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Katz v. Metropolitan Transportation Authority

United States District Court, E.D. New York

December 29, 2017

YAAKOV KATZ, Plaintiff,
v.
METROPOLITAN TRANSPORTATION AUTHORITY, Defendant.

          MEMORANDUM & ORDER

          KIYO A. MATSUMOTO, United States District Judge Eastern District of New York

         In an amended complaint, plaintiff Yaakov Katz (the “plaintiff”), on behalf of himself and a putative class, alleges violations of the Fair and Accurate Credit Transactions Act (“FACTA”) by the Metropolitan Transit Authority (the “defendant”), a New York public benefit corporation, which plaintiff asserts owns and/or operates transportation facilities throughout the New York region, including, in pertinent part, the Verrazano Narrows-Bridge and the Bronx-Whitestone Bridge. (Plaintiff's Amended Complaint (“Compl.” or the “complaint”), ECF No. 15, at ¶¶ 1, 10.) Plaintiff asserts that defendant violated FACTA by issuing credit card transaction receipts that displayed improperly truncated credit card numbers. (See id. at ¶¶ 1-4.)

         Before the court is defendant's motion to dismiss for failure to state a claim under Rule 12(b)(6) of the Federal Rules of Civil Procedure, and for lack of subject matter jurisdiction, presumably under Rule 12(b)(1), based on plaintiff's lack of standing under Article III of the United States Constitution. For the reasons that follow, the complaint is dismissed for lack of subject matter jurisdiction under Rule 12(b)(1) of the Federal Rules of Civil Procedure.

         BACKGROUND

         The following allegations from the complaint are taken as true for the purposes of a motion to dismiss. See Ashcroft v. Iqbal, 556 U.S. 662, 679 (2009); Bell Atlantic Corp. v. Twombly, 550 U.S. 544, 555-56 (2007); see also Morrison v. Nat'l Australia Bank Ltd., 547 F.3d 167, 170 (2d Cir. 2008) (citations omitted) (discussing treatment of material factual allegations in complaint for purposes of Rule 12(b)(1) analysis), aff'd on other grounds, 561 U.S. 247 (2010). On August 12, 2015, plaintiff paid a toll using his Visa credit card on the Verrazano-Narrows Bridge, and on January 25, 2017, plaintiff paid a toll using his Visa credit card on the Bronx-Whitestone Bridge. (Compl. at ¶¶ 18-19.) After plaintiff paid for each toll with his Visa credit card, he received an electronically printed receipt. (Id.) Due to the manner in which defendant programmed its computer systems, both of these receipts (the “Toll Receipts”) displayed the first six digits of plaintiff's Visa credit card number. (Id. at ¶ 20, 22.)

         While not expressly stated in the complaint, subsequent briefing by plaintiff clarifies that the first six digits, which plaintiff asserts are prohibited, and the last four digits, which plaintiff asserts are permitted, of plaintiff's credit card number were printed on the Toll Receipts. (E.g., Plaintiff's Motion of Points and Authorities in Opposition to Motion to Dismiss the Amended Complaint (“Pl. Opp.” or the “opposition”), ECF No. 19, at 15 and n.3.) Additionally, all other credit card transaction receipts generated by the same computer system in the seventeen-month period between the first Toll Receipt and the second Toll Receipt displayed the first six digits of the toll payer's credit card number. (Compl. at ¶¶ 21-22.)

         Plaintiff contends that, at all relevant times, defendant, directly or through a subsidiary, was responsible for operating, and collecting tolls on, the Verrazano-Narrows and Bronx-Whitestone Bridges. (Compl. at ¶ 10.) Defendant disputes this allegation and contends that a distinct entity, the Triborough Bridge and Tunnel Authority, is responsible for the maintenance and operation of the Verrazano-Narrows and Bronx-Whitestone Bridges.[1] (See Memorandum of Law in Support of Defendant Metropolitan Transportation Authority's Motion to Dismiss (“Mot.” or the “motion”), ECF No. 21-1, at 13-15.)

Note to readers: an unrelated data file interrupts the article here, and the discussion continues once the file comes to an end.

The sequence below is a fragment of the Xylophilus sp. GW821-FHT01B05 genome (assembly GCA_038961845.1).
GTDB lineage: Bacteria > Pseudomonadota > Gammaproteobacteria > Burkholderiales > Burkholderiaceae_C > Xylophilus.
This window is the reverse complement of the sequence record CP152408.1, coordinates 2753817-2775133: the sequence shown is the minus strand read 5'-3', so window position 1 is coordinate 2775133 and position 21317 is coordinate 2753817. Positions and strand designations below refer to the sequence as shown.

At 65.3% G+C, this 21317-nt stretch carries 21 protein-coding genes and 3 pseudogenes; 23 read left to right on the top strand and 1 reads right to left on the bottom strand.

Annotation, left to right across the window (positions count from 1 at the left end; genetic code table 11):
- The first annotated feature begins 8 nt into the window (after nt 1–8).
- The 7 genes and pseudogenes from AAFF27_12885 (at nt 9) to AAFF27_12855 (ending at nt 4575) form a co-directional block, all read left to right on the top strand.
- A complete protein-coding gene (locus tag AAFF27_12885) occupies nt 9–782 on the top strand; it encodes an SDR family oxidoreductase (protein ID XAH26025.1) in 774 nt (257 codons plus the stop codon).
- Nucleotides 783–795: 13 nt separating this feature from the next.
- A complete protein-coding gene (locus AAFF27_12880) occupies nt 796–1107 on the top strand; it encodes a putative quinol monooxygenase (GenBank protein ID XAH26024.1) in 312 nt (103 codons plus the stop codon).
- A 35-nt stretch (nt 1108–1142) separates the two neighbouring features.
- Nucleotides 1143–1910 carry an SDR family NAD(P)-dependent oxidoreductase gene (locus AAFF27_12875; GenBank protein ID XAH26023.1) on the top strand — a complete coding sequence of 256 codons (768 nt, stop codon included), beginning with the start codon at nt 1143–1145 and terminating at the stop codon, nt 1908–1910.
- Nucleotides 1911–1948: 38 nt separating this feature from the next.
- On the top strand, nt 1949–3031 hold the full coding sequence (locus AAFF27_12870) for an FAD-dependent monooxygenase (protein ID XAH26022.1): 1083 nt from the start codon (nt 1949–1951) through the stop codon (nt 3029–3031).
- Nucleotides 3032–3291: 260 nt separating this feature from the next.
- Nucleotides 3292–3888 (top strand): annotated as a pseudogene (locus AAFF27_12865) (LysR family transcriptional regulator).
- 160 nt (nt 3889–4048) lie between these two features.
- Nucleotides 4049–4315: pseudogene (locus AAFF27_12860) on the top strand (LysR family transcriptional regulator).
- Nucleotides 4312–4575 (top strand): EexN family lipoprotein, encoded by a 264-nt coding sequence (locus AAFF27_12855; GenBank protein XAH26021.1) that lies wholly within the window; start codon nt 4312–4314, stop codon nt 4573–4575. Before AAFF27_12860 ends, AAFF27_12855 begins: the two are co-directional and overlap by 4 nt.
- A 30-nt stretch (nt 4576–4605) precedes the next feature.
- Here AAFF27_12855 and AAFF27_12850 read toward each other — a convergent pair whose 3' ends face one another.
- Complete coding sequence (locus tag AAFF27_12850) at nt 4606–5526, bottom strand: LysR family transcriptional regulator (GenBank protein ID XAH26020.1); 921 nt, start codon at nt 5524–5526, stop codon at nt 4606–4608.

LEGAL STANDARD

         I. Motion to Dismiss

          In its Notice of Motion, (ECF No. 21), defendant moves to dismiss under Rule 12(b)(6), under which a plaintiff's complaint must be dismissed if it fails to state a claim upon which relief can be granted. Fed.R.Civ.P. 12(b)(6). Additionally, defendant's Notice of Motion seeks dismissal for lack of subject matter jurisdiction.[2] (ECF No. 21). “A case is properly dismissed . . . under Rule 12(b)(1) when the district court lacks the statutory or constitutional power to adjudicate it.” Makarova v. United States, 201 F.3d 110, 113 (2d Cir. 2000) (citing Fed.R.Civ.P. 12(b)(1)).

         A Rule 12(b)(1) challenge to subject matter jurisdiction may be facial, that is, based solely on the pleadings, in which case the court must determine whether the pleadings “allege facts that affirmatively and plausibly suggest that [the plaintiff] has standing to sue.” Amidax Trading Grp. v. S.W.I.F.T. SCRL, 671 F.3d 140, 145 (2d Cir. 2011); accord Carter v. HealthPort Techs., LLC, 822 F.3d 47, 56 (2d Cir. 2016). A Rule 12(b)(1) motion may also be fact-based and rely on evidence beyond the pleadings, in which case a plaintiff must present controverting evidence unless the evidence is “immaterial because it does not contradict plausible allegations that are themselves sufficient to show standing.” Carter, 822 F.3d at 57. A plaintiff must establish subject matter jurisdiction by a preponderance of the evidence. Makarova, 201 F.3d at 110.

         In applying Rule 12(b)(1), “‘the court must take all facts alleged in the complaint as true and draw all reasonable inferences in favor of plaintiff, ' but ‘jurisdiction must be shown affirmatively, and that showing is not made by drawing from the pleadings inferences favorable to the party asserting it.'” Morrison, 547 F.3d at 170 (quoting Natural Res. Def. Council v. Johnson, 461 F.3d 164, 171 (2d Cir. 2006) and APWU v. Potter, 343 F.3d 619, 623 (2d Cir. 2003)). Additionally, the court “may consider affidavits and other materials beyond the pleadings to resolve the jurisdictional issue, but . . . may not rely on conclusory or hearsay statements contained in the affidavits.” J.S. ex rel. N.S. v. Attica Cent. Sch., 386 F.3d 107, 110 (2d Cir. 2004) (citing Zappia Middle E. Const. Co. Ltd. v. Emirate of Abu Dhabi, 215 F.3d 247, 253 (2d Cir. 2000) and Kamen v. Am. Tel. & Tel. Co., 791 F.2d 1006, 1011 (2d Cir.1986)).[3]

         II. Standing